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WORKING PROCEDURE

 

After completion of my study Fine Arts at the Willem de Kooning Academy in Rotterdam I began to specialise in staged photography combined with underwater photography.

In fact I don’t call myself a photographer, rather an imaging artist.

 

My work is about duality and the search for inner balance.

 

I work referring to sketches of a concept that almost always is  an answer to previous creations

I did a lot of drawing and painting in the past.

In fact I have not changed very much in my method of working compared to the way I did during my painting period.

 

I work as a creative imaging artist and to that purpose I use photography as my medium.

This medium is the last link to the final result.

The approach is in fact equal to that of a painter.

I also work in layers like painting in oil, I build up the image slowly. Either my studio or under water and finally make the finishing touch on the computer.
The costumes (and in fact all auxiliary materials) I make or remake myself in my studio.

In the first stadium of the image I work with live models and each model gets her own unique costume, atmosphere and universe.

 

There is some kind of undulation in the working process from the first idea to the final picture.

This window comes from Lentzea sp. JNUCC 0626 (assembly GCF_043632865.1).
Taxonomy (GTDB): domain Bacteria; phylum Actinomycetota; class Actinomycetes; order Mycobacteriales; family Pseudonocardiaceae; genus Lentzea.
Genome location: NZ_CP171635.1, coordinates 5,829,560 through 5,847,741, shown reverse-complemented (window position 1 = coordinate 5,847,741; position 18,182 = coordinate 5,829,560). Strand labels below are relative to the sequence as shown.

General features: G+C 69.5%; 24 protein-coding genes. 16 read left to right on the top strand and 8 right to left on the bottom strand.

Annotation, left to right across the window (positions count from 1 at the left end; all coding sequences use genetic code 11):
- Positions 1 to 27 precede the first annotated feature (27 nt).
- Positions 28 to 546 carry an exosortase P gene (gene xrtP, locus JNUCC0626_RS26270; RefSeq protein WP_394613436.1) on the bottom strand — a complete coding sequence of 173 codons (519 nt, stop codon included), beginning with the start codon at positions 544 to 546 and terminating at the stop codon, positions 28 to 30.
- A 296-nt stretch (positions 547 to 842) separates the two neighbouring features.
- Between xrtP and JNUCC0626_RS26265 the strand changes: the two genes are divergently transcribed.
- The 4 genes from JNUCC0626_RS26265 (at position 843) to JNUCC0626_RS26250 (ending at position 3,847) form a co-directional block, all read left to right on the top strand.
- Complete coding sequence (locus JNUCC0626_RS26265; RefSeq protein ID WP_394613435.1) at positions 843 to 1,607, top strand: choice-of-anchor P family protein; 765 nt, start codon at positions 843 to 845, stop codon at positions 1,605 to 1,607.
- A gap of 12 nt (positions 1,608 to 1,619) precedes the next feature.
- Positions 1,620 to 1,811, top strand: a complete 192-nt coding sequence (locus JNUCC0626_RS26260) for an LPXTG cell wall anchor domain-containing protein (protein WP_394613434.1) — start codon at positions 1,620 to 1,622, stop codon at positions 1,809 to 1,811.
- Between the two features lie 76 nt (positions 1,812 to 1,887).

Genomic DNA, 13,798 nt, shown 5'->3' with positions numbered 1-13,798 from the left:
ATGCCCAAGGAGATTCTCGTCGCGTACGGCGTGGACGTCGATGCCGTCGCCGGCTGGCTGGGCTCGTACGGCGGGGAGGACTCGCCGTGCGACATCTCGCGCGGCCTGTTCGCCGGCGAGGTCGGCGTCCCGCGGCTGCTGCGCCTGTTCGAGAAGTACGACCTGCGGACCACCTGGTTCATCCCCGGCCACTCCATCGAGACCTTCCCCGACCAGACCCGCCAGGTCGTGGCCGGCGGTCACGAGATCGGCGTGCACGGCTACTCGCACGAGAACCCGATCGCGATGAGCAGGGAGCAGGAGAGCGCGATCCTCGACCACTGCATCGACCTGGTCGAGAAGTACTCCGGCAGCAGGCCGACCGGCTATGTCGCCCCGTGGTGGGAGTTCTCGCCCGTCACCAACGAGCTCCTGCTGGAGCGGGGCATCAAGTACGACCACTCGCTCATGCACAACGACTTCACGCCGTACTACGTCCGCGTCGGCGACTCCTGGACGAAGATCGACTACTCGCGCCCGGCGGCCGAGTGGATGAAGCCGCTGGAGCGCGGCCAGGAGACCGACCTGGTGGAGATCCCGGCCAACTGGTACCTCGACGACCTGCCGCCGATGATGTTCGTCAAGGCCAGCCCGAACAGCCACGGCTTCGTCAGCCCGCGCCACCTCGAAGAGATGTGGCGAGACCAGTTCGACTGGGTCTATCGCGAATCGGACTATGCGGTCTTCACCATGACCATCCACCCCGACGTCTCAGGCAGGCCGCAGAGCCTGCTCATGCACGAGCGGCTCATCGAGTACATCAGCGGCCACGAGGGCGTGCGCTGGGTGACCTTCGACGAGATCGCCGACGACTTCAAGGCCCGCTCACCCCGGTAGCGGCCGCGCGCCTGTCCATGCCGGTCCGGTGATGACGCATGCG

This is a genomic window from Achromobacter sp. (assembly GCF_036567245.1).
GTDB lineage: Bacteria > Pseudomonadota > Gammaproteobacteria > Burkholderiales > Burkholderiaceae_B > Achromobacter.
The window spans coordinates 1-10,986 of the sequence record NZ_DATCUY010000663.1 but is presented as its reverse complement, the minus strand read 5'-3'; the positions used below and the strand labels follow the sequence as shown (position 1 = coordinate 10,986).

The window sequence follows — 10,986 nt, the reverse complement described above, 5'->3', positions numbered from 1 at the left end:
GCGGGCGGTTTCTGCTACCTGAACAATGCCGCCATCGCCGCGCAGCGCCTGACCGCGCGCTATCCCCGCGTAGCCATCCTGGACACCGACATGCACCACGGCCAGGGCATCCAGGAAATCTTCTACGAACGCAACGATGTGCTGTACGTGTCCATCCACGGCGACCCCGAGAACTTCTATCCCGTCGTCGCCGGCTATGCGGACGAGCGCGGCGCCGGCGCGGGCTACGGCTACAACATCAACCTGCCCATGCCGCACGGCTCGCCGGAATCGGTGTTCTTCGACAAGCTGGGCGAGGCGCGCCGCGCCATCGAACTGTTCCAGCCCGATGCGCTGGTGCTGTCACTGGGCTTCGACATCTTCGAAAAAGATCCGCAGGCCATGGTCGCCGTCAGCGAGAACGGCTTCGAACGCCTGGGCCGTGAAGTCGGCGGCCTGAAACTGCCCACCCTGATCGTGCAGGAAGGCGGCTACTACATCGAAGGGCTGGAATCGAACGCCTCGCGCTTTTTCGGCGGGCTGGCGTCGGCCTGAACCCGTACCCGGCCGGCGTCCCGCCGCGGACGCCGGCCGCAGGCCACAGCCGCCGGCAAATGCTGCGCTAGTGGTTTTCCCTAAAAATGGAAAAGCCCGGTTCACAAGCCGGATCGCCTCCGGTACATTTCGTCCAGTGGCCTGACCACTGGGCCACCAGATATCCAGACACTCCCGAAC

In general I produce 1 series of pictures a year, consisting of approximately 8 creations, sometimes more.

The creative part , the start of a new series, is the most intensive period within the process.

Fortunately it does not take too much time, a couple of weeks at the most, or else I would perish.

The bombardment of images developing in my head is rather overwhelming and completely takes over my mind.

So many hatches open, even those I never knew they existed.

I force myself to halt this process enabling me to enter a new phase, also an interesting and a very active period, manufacturing all the staging auxiliaries, as well as shooting en searching spaces and backgrounds.

The third phase is photo-shooting the models with the costumes and auxiliaries applied, followed by the underwater shoots, which are both completely technical and emotional processes of letting loose  the original picture. The water takes over.

Sometimes the costumes I worked on for weeks are hardly recognisable in the final image.

The last phase is the finishing on the computer in order to combine all the layers together  to 1 image.

In this process I try to control the influence of the water.

 

It is always a battle within myself, searching for the right balance and thrill of the image.

At first glance the images have an aesthetical attitude which appear to be less friendly when observed more carefully. 

This dual momentum and paradox returns in all my work, every time in a slightly different appearance. 

Water reflections are an important element in my work and, in fact the only element that I can’t fully control. The water makes sure that both of the staged image and the surrealistic water reflections are in an interesting and fascinating new balance.

 

Water brings a certain spontaneity in my work and also surrealism and alienation of reality.

What first looks like to be a fairy-tale-like aesthetical image gets a shape in which frustration and destruction dominate. 

The reality and the reflection keep each other in balance.